The Art Of Compromise

Compromise is divisively perceived either as something weak and negative or humbling and positive. Where do you sit on the spectrum? Your opinion on the matter might influence the amount of stress you feel.

The origin of the word  “compromise” means to make a mutual promise. This promise exists not only with others, but with ourselves. As we might compromise in a business negotiation, we also compromise when we wisely accept our own shortcomings.

In her compelling TED talk, Charly Haversat, an ex-professional athlete and self-proclaimed recovering perfectionist, reflects that an obsession with perfectionism, or an unwillingness to compromise, has led to dire consequences:

We’ve lost our ability to negotiate incremental gains.”

 

In other words, we are willing to forsake making any progress if that progress doesn’t fit our perfect standards. 

Continuing to resist compromise in professional and personal circumstances is a great way to stay stuck and its also a good way to increase the amount stress in our lives. Disagreements are exhausting. Compromise is often humbling and productive at the same time.

Psychology professor Christopher Peterson mentions the values closely associated with compromise: tolerance, flexibility, open-mindedness, cooperation and teamwork. These are values that many of us would strive to embody. They are also critical for success in business and in life.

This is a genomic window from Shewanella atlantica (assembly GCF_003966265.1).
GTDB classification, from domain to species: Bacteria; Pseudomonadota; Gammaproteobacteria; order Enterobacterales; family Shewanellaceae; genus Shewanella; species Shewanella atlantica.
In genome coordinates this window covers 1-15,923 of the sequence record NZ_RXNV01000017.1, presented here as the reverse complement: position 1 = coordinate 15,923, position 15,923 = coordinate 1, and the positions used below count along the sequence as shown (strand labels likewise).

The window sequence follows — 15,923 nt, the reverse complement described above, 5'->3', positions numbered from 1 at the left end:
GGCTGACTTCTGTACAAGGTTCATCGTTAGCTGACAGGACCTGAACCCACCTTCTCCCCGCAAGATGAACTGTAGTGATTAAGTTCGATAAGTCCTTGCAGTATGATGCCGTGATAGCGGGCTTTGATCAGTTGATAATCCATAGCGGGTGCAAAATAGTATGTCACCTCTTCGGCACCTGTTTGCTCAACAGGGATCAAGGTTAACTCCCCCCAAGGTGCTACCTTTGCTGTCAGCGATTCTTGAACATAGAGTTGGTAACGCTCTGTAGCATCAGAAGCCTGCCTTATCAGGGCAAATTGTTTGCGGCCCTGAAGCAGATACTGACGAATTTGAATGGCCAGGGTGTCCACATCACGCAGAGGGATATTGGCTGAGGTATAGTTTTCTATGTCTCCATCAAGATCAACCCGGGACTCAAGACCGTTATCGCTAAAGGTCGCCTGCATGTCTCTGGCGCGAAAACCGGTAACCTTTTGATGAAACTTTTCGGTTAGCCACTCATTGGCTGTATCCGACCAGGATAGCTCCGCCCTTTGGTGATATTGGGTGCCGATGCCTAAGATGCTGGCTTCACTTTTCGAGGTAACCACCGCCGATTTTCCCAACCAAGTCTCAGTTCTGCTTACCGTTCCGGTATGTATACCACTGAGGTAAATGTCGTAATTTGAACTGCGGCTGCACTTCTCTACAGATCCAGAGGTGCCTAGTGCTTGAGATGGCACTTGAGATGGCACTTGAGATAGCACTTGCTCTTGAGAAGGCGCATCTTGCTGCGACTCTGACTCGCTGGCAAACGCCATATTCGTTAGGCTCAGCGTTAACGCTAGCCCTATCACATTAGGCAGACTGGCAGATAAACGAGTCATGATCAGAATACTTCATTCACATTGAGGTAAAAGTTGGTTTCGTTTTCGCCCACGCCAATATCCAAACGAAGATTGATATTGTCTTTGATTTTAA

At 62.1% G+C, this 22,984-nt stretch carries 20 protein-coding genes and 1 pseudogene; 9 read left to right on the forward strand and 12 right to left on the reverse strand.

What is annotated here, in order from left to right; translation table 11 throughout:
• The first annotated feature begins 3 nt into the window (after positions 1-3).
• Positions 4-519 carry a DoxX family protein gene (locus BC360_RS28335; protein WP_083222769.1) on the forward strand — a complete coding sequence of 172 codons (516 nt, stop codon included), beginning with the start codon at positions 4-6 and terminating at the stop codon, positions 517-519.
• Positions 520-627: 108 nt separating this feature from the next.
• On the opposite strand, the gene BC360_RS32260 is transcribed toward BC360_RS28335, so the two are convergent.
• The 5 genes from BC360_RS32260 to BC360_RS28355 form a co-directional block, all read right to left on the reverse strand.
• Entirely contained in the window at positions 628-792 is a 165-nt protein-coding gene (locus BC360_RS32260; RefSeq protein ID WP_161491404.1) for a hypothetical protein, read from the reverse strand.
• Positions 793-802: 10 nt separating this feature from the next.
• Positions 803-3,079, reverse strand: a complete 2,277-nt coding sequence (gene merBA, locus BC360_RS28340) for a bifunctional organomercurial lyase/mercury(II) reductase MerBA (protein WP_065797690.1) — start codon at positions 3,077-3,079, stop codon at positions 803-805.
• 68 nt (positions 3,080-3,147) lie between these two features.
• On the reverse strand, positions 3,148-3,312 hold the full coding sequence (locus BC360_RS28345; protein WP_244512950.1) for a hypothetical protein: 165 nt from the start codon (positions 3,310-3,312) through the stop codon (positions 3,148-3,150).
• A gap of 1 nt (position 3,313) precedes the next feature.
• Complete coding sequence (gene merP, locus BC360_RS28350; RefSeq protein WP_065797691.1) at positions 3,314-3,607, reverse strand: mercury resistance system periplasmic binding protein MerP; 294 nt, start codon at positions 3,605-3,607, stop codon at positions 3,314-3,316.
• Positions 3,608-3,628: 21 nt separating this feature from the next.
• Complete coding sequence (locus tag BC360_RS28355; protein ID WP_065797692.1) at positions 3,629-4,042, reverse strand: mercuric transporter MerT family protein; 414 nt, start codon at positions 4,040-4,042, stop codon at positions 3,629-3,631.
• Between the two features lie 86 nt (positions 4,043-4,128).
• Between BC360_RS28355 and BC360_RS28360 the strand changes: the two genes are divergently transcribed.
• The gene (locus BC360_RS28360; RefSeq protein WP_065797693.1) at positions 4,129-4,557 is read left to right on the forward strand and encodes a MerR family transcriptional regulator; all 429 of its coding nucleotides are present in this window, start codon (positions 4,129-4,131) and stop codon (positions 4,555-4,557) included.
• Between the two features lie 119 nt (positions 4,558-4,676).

If the idea of compromise leaves a funny taste in your mouth, keep the following in mind:

Accept that you don’t always have to be right (or perfect).

The ego is quick to feel threatened. But the need to be right is energy-draining. Striking a compromise means that while you may not “win” the whole argument, you are prioritising the relationship.

You might learn something new.

Sometimes we’re unwilling to compromise because we think things should go a certain way. Yet trying to control the outcome leaves less room for learning and surprises. Relax, let go, and let someone else take the wheel sometimes.

Your relationships could benefit.

An unwillingness to compromise might win you the label of “difficult” or “disagreeable.” It’s not about being a pushover, but rather about working with others. People will notice and appreciate it.

Perhaps we are going about it all wrong: maybe we shouldn’t strive for “perfect,” but for “good enough” and “better,” as Haversat puts it. This is where the art of compromise plays a big role. Learn to embrace it and you may just feel more at ease.